Dear Editor,

Luke Todd brought up excellent points in his recent op-ed on the issues facing Buffalo in regards to additional development, and the stresses it will add to our existing water supply. I would like to continue the conversation on the importance of increasing and protecting our water supply.

Wyoming Water Law is based on the doctrine of prior appropriation or “first in time, first in right”. Meaning the first person to put water to beneficial use has the first right to use the water. During times of water shortage, a senior appropriator may make an official “call” on the creek. At this point, junior appropriators upstream have their diversions regulated down or entirely off. Consequently, senior water rights are limited, and exceptionally valuable. Water shortages for the city of Buffalo are nothing new, and were even noted in 1899 by Elwood Mead (Wyoming’s First State Engineer) in his paper “Water-right Problems of the Bighorn Mountains.”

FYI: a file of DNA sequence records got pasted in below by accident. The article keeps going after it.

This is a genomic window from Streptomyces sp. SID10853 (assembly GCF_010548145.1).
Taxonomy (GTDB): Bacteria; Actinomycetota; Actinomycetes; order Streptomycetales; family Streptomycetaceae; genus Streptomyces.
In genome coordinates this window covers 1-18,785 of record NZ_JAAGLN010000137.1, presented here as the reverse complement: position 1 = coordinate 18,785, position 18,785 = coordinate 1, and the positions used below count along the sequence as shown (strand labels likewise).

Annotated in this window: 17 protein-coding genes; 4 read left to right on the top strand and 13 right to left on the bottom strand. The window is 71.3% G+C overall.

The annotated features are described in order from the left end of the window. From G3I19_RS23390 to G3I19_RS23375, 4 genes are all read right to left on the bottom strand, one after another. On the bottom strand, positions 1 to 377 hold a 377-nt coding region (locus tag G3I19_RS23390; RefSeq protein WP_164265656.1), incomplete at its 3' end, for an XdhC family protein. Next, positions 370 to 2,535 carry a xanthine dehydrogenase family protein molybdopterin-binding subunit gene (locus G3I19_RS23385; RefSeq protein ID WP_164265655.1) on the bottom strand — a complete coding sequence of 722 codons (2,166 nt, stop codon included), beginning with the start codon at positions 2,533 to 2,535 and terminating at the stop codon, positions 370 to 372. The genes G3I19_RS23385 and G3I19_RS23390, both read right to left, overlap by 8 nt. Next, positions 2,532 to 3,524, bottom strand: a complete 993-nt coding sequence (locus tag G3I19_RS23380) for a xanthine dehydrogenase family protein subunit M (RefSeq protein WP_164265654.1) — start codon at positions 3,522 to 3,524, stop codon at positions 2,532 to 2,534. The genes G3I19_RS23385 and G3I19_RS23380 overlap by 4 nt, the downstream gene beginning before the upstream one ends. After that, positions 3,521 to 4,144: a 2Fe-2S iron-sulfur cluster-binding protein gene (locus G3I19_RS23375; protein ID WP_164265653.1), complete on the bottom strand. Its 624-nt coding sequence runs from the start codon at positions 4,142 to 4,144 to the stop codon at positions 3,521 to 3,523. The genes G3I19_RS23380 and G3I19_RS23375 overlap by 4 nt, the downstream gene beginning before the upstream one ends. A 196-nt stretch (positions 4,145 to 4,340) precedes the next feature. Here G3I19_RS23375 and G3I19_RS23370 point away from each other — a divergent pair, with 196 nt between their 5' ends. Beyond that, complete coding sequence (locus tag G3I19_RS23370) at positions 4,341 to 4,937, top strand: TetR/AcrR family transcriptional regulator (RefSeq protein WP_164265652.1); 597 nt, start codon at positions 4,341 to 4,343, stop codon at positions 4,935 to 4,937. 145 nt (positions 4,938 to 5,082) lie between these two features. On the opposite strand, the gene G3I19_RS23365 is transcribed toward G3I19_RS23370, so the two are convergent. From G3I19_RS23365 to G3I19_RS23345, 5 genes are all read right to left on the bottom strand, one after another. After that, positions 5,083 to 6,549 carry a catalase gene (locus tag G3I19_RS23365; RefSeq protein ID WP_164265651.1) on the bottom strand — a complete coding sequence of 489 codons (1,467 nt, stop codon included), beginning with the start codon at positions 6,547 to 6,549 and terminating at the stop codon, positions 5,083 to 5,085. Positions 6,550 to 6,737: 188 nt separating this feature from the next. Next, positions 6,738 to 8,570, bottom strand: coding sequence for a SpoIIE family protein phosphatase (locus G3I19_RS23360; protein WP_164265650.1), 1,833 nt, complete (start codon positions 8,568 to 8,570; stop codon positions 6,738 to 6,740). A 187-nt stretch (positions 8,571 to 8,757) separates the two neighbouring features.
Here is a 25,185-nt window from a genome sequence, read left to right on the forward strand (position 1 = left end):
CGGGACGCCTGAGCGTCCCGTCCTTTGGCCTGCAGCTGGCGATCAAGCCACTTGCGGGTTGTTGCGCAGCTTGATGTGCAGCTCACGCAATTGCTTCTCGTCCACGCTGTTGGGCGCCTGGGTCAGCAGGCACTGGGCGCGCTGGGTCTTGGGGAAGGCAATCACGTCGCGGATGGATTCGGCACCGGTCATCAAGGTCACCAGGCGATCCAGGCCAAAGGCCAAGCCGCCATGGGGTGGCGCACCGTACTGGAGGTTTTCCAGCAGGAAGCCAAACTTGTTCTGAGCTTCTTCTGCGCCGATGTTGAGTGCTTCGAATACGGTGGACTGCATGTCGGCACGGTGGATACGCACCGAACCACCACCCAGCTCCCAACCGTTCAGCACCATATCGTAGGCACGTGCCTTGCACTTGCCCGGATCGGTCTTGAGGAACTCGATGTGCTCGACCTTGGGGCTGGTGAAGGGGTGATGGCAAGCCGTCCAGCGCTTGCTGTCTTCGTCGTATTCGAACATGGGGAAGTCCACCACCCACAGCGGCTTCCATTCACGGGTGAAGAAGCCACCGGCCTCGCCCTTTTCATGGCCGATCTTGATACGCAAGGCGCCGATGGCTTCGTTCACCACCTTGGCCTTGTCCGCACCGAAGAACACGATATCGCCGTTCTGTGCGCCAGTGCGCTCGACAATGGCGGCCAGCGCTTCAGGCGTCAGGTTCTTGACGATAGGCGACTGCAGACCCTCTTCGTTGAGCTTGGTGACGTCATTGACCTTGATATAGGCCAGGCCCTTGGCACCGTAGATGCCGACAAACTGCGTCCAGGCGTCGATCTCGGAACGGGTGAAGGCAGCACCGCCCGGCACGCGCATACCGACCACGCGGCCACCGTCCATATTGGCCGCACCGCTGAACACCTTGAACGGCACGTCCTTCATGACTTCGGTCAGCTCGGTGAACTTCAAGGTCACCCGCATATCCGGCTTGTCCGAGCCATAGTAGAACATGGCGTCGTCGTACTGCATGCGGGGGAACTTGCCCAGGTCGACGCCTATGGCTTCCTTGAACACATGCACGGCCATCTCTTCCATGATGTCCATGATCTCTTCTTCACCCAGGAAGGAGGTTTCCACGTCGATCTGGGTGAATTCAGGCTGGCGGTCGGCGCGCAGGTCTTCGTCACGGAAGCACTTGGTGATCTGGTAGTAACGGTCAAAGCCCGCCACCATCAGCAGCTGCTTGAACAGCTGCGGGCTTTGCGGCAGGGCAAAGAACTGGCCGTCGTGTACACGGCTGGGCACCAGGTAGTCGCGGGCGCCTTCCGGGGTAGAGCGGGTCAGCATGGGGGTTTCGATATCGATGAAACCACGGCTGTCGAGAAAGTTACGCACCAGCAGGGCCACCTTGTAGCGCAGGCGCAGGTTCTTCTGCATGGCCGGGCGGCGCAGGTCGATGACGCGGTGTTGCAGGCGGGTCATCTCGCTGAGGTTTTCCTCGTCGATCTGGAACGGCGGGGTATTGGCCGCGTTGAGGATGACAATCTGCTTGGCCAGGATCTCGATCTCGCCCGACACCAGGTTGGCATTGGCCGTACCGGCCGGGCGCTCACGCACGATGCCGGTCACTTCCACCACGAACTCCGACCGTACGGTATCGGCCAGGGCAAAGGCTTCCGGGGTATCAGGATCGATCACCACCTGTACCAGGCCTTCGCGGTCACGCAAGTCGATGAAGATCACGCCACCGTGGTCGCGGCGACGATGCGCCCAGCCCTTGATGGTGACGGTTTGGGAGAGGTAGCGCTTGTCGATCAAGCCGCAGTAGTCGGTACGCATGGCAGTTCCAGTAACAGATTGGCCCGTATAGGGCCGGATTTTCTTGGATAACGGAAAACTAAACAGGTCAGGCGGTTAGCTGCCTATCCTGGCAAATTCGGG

The City of Buffalo holds several senior water rights that have been converted to municipal use. They also own several junior water rights that are regulated off most years. When their junior rights are regulated off, Tie Hack Reservoir water is released to cover this deficit. The proposed wells west of town are intended to be an alternate point of diversion for existing surface water rights, not a new source of water. Should there be a contamination event in Clear Creek, the City would be able to divert their municipal supply from the wells, rather than the creek, and prevent contaminants such as sediment from damaging infrastructure.

The City of Buffalo’s water needs are only going to increase. Population growth will increase reliance on Tie Hack Reservoir. It is imperative that the City consider every avenue for additional water supply. This is particularly true as new subdivisions are considered and annexed into the City. Senior water rights are a limited commodity. As additional lands are annexed in, the water rights associated with those lands should be converted to municipal supply so that the City is able to utilize that water.

Amelia Rothleutner




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